Does melatonin have a time-dependent effect on brain and gill ionic metabolism in a teleost, Anabas testudineus (Bloch)?

L Divya, A S Vijayasree, P Sreejith, R S Beyo, M Smita & O V Oommen

 

Received 1 September 2005; revised 1 May 2006

Exogenous administration of 0.20, 0.40 and 0.60 μg/g body weight melatonin over a 24 hr cycle caused an inhibition of Na+, K+ ATPase activity in both brain and gills of A. testudineus. However, Ca2+ ATPase activity in the brain was significantly inhibited by the highest dose, and that in the gill at all the doses of melatonin. Evening injection of melatonin had an inhibitory effect on both brain and gill Na+ K+ and Ca2+ ATPase activity. Melatonin treatment in the morning for 12 hrs did not have an effect on brain Na+, K+ ATPase, while Ca2+ ATPase was inhibited. Similar treatment stimulated Na+, K+ and Ca2+ ATPase activity in the gills. Sodium, potassium and calcium ions in the gill were significantly reduced in the evening treated group while no change was observed in the morning melatonin injected group. The results suggest that melatonin elicits a time - dependent effect on the enzymes and ionic content in the brain and gills of A. testudineus.

 

 

 

Indian Journal of Experimental Biology

Vol. 44, August 2006, pp. 640-646

 

 

Tri-iodo thyronine regulates antioxidant enzyme activities in different cell fractions through a mechanism sensitive to actinomycin D in a teleost,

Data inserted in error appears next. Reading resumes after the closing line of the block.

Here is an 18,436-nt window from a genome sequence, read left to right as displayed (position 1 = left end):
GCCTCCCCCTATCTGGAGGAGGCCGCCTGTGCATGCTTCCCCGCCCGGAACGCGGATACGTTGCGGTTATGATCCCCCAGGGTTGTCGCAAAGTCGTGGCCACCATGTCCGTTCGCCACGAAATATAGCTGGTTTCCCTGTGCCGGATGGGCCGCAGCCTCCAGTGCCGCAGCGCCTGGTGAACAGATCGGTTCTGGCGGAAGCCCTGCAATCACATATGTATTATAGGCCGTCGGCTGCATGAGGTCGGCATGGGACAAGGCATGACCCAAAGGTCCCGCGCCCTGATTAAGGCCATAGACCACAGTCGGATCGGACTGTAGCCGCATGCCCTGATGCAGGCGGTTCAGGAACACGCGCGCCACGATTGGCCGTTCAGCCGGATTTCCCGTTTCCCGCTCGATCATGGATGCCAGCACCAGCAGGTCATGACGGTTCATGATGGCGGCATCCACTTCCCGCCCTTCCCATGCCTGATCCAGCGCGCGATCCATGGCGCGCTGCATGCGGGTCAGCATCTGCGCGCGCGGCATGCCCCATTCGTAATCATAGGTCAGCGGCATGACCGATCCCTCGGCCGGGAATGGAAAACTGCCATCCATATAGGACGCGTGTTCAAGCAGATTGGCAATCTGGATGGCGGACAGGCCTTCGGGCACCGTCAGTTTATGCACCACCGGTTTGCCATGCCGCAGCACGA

Anabas testudineus (Bloch)

S M Saumya, P Sreejith, A S Vijayasree, L Divya, M Manju & O V Oommen

 

Received 14 June 2005; revised 3 April 2006

The present study evaluated the effects of hyperthyroid state on lipid peroxidation and antioxidant enzymes in the crude (CF), post nuclear (PNF) and mitochondrial fractions (MF) of the fish liver. The in vivo injection of T3 (200ng) did not change the lipid peroxidation products, malondialdehyde (MDA) and conjugated dienes (CD), while actinomycin D (10mg), a potent mRNA inhibitor when administered with T3 increased them. The antioxidant enzymes like superoxide dismutase (SOD) and catalase (CAT), glutathione peroxidase (GPx) and glutathione reductase (GR) had an increased activity in CF and MF of hyperthyroid group to compete the increased oxidative stress, but actinomycin D partially inhibited the T3  induced activity. SOD and CAT activities in PNF of hyperthyroid group had no change, the glutathione concentration varied depending on the GPx and GR activity. Hyperthyroidism decreased the protein content, while simultaneous administration of actinomycin D inhibited the T3 action of elevating the protein content. The results suggest that the antioxidant defense status in A. testudineus is modulated by thyroid hormone, through an action sensitive to actinomycin D.